If you’re wanting to do some rockhounding in South Dakota you’ll be excited to learn that there are some truly amazing rocks and minerals to find here, and plenty of places in which to find them. Most of the best rockhounding sites are in and around the Black Hills, but the rest of the state is not without potential.
The highlight of South Dakota rockhounding is undoubtedly the highly prized and valuable ‘Fairfield agate’, a variety of agate noted for its vibrant colors and distinctive fortification banding. These agates are named after the town of Fairfield around which they are most commonly found, and they are very popular with lapidary artists and collectors.
While South Dakota is a great state for rockhounding in general, it helps to have a good idea of where to look and what you can find in each area. I have put this article together to give you a sense of they kinds of rocks and minerals you can find and where to start looking.
The best places to rockhound in South Dakota are in Custer County where Fairfield agates and rose quartz are both found in relative abundance. In general, the gravel beds, pegmatites, and old mine tailings of the Black Hills are by far the most popular rockhounding destinations in the state.
|State Mineral||Rose Quartz|
|State Gemstone||Fairburn Agate|
|State Fossil||Duck-billed dinosaur|
This article will dive deeper into the many great rockhounding sites across the state (along with maps), but I’d like to highlight a few standouts here. Here are 10 of the best rockhounding sites for rocks and minerals in South Dakota:
- Fairburn – Agates, Jasper, Agatized wood
- Hell Canyon – Agate, Jade, Jasper, Geodes
- Pleasant Valley Creek – Agate, Rose Quartz, Geodes
- Oelrichs – Agate, Jasper, Calcite
- Spearfish Canyon – Amethyst, Geodes
- Whitewood – Amethyst, Geodes, Petrified wood
- Scenic – Carnelian, Chalcedony, Tourmaline, Agate
- Pennington County – Amethyst
- Rattlesnake Butte – Large Calcity crystals
- Cheyenne River – Blue Chalcedony
Rocks and Minerals Found in South Dakota
One of the biggest reasons rockhounds flock to South Dakota is the wide variety of rocks and minerals that can be found here. Most collectors are primarily interested in the Fairburn agates and rose quartz the state is famous for.
South Dakota has a long history of mining gemstones, as well as precious metals like gold and silver. In addition, you can also find many semiprecious stones scattered across the landscape. Quartz-family minerals like agates, jasper, chalcedony, and petrified wood can be found in relative abundance if you know where to look.
There is almost no limit to the number of rock and mineral species you can find in South Dakota, although some are obviously rarer than others. What types of rocks and minerals you can find will largely depend on where you are looking, especially considering how varied its surface geology is.
The most commonly found and collected rocks and minerals in South Dakota are:
- Rose quartz
- Petrified wood
- Quartz crystals
If you’ve already found a rock and you’re not sure what it is, I would highly recommend checking out my Practical Rock Identification System. This bundle of information includes a book, videos, and online tools. It is, simply put, the most comprehensive and easy-to-understand rock identification system you’ll find anywhere.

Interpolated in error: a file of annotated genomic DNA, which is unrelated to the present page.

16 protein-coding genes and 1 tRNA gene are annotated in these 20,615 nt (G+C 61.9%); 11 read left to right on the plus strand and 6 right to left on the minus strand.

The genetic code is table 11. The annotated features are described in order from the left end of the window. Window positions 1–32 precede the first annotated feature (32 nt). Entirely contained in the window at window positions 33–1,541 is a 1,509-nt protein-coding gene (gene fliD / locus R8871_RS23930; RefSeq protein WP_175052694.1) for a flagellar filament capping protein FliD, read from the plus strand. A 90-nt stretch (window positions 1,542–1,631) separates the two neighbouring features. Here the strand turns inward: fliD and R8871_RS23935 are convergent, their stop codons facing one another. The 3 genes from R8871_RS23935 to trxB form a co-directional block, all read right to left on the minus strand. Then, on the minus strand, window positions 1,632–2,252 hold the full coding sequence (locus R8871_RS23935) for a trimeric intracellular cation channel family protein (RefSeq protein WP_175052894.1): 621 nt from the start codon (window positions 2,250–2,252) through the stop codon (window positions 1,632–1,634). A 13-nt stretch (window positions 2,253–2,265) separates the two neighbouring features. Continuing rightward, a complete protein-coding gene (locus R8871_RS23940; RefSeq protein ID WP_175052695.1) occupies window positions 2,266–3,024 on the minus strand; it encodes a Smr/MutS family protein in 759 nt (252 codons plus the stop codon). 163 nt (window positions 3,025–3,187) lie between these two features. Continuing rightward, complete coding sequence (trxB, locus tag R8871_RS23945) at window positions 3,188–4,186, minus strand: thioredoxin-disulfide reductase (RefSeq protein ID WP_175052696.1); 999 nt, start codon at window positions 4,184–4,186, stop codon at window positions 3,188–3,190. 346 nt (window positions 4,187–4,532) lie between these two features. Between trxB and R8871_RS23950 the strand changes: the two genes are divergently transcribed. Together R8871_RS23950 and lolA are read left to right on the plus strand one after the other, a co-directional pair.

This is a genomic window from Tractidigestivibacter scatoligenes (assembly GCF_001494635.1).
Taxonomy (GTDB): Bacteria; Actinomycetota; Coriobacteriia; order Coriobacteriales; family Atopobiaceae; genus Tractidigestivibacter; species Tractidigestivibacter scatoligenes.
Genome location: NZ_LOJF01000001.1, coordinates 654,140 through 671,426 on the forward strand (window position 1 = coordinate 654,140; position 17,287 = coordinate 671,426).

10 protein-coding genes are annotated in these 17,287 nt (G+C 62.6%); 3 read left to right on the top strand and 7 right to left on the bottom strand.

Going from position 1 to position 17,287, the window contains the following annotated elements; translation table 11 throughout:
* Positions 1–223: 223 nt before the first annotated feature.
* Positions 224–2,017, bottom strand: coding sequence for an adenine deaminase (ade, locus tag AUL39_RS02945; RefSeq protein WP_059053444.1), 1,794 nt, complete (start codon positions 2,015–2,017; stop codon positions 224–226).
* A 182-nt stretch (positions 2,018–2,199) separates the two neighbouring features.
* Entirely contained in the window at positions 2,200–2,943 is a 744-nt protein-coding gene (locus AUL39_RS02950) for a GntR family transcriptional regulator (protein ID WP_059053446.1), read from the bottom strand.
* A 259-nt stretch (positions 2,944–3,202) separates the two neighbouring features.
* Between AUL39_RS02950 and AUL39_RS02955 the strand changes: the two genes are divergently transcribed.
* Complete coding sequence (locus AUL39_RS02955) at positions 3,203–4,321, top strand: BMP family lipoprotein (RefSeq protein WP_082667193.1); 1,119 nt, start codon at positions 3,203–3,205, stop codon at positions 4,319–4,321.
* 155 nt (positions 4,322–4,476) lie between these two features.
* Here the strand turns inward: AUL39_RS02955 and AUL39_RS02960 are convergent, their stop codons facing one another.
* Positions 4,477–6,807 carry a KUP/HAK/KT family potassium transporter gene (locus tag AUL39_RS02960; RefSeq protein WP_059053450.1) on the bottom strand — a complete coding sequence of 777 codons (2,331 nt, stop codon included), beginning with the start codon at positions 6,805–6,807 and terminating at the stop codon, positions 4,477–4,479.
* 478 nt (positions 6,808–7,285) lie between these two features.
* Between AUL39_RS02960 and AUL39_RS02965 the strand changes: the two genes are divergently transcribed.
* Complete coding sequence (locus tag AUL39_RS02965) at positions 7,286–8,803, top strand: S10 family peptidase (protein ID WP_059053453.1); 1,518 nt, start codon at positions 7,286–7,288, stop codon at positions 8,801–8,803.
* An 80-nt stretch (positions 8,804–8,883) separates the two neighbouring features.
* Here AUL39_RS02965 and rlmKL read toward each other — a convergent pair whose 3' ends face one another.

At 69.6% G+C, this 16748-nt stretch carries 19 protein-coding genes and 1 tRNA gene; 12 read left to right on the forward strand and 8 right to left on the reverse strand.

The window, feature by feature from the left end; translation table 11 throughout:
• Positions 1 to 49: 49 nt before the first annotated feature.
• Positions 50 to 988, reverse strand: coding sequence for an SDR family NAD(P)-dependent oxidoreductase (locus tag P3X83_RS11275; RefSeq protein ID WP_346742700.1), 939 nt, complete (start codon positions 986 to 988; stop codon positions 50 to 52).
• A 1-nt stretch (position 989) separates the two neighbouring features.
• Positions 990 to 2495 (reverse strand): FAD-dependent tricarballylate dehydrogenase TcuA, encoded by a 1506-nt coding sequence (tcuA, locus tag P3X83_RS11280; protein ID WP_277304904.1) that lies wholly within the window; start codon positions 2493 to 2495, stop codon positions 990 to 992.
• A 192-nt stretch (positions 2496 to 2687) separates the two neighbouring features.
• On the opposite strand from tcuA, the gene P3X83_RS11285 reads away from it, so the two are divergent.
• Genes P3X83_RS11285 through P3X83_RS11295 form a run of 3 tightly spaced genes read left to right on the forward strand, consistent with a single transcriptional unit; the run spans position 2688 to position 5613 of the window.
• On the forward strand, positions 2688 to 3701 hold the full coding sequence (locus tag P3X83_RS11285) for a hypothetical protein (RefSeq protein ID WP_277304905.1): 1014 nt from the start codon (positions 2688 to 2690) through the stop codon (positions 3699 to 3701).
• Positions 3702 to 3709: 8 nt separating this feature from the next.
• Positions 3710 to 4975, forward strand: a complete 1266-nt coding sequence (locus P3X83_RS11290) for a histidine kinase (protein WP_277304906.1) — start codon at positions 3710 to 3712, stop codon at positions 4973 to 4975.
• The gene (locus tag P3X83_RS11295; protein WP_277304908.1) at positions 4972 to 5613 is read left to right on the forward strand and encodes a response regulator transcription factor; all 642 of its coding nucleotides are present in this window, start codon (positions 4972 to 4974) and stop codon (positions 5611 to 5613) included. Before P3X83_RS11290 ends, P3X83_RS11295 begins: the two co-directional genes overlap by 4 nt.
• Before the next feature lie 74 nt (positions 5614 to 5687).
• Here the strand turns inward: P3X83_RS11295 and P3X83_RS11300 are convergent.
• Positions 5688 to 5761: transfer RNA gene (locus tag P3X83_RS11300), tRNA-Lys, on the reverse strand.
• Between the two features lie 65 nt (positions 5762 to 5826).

Where to Rockhound in South Dakota
Important Disclaimer: I have not been to these locations myself, and I do not know if they are currently open for collecting. Use this resource as a guide to get you started. Follow posted signage and always get permission from the landowner to collect.
Through quite a bit of research and cross-referencing of available literature, I have compiled this list of some prospective locations in South Dakota which I would recommend to people looking to do some rockhounding. These are mostly comprised of old mining prospects, washes, streams, and historically known rock and mineral collecting sites. For additional reading, I’d highly recommend these books you can find on Amazon:
Please remember that rock collecting locations are constantly changing. Specimens may become depleted from other collectors, the location may have been built on or altered, locality information in literature may be inaccurate, and property ownership may have changed hands. Joining up with a local rockhounding club for a group trip can often get you access to otherwise off-limits locations like privately owned mines and quarries. There are many rockhounding clubs in South Dakota so you can most likely find one you like nearby.
I have tried to take care not to list locations within National Park boundaries since collecting is illegal there, but please remember that it is up to you to make sure you have permission to collect wherever you are. There is plenty of BLM and National Forest land to collect on in South Dakota which is, in general, open for public use. Still, there may be privately owned mining claims inside those boundaries and you’ll need to get permission to collect on that location.
Though there are many locations listed here, this list is far from exhaustive. A location’s listing here is not a guarantee of accuracy. Be safe, never go underground, and make sure to get permission from the landowner to search for and collect specimens.
If you’re planning on heading to the field, make sure you have all the gear you’ll need! To get started, you can check out my recommended gear page which contains my full reviews for every Geologist’s favorite rock hammer and the best hiking backpack I’ve ever owned.